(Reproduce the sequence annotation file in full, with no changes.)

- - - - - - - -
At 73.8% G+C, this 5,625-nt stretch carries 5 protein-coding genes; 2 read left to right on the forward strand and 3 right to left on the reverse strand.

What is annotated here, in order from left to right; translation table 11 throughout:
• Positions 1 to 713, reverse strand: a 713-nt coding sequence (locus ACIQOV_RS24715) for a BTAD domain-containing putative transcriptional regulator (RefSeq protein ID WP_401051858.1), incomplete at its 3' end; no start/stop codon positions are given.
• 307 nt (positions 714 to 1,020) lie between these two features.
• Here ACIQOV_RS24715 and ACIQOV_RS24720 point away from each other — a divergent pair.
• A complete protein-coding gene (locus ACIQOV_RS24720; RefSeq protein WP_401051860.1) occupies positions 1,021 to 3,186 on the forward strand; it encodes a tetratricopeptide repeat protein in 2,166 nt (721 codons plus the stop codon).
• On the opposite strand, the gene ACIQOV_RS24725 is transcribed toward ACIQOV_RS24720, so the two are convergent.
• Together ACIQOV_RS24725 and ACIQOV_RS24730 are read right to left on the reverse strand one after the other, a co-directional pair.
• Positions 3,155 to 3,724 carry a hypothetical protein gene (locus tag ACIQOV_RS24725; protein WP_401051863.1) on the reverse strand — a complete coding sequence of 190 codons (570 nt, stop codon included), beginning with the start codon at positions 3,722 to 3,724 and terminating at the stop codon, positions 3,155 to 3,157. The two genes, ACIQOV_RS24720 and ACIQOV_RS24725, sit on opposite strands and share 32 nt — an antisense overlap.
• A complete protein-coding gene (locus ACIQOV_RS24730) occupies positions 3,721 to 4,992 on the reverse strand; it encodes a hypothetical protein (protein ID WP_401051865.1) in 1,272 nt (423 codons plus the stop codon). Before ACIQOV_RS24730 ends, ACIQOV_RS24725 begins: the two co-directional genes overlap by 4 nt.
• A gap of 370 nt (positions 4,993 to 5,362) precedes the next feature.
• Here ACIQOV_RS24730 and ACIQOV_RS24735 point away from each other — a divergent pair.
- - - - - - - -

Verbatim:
At 73.8% G+C, this 5,625-nt stretch carries 5 protein-coding genes; 2 read left to right on the forward strand and 3 right to left on the reverse strand.

What is annotated here, in order from left to right; translation table 11 throughout:
• Positions 1 to 713, reverse strand: a 713-nt coding sequence (locus ACIQOV_RS24715) for a BTAD domain-containing putative transcriptional regulator (RefSeq protein ID WP_401051858.1), incomplete at its 3' end; no start/stop codon positions are given.
• 307 nt (positions 714 to 1,020) lie between these two features.
• Here ACIQOV_RS24715 and ACIQOV_RS24720 point away from each other — a divergent pair.
• A complete protein-coding gene (locus ACIQOV_RS24720; RefSeq protein WP_401051860.1) occupies positions 1,021 to 3,186 on the forward strand; it encodes a tetratricopeptide repeat protein in 2,166 nt (721 codons plus the stop codon).
• On the opposite strand, the gene ACIQOV_RS24725 is transcribed toward ACIQOV_RS24720, so the two are convergent.
• Together ACIQOV_RS24725 and ACIQOV_RS24730 are read right to left on the reverse strand one after the other, a co-directional pair.
• Positions 3,155 to 3,724 carry a hypothetical protein gene (locus tag ACIQOV_RS24725; protein WP_401051863.1) on the reverse strand — a complete coding sequence of 190 codons (570 nt, stop codon included), beginning with the start codon at positions 3,722 to 3,724 and terminating at the stop codon, positions 3,155 to 3,157. The two genes, ACIQOV_RS24720 and ACIQOV_RS24725, sit on opposite strands and share 32 nt — an antisense overlap.
• A complete protein-coding gene (locus ACIQOV_RS24730) occupies positions 3,721 to 4,992 on the reverse strand; it encodes a hypothetical protein (protein ID WP_401051865.1) in 1,272 nt (423 codons plus the stop codon). Before ACIQOV_RS24730 ends, ACIQOV_RS24725 begins: the two co-directional genes overlap by 4 nt.
• A gap of 370 nt (positions 4,993 to 5,362) precedes the next feature.
• Here ACIQOV_RS24730 and ACIQOV_RS24735 point away from each other — a divergent pair.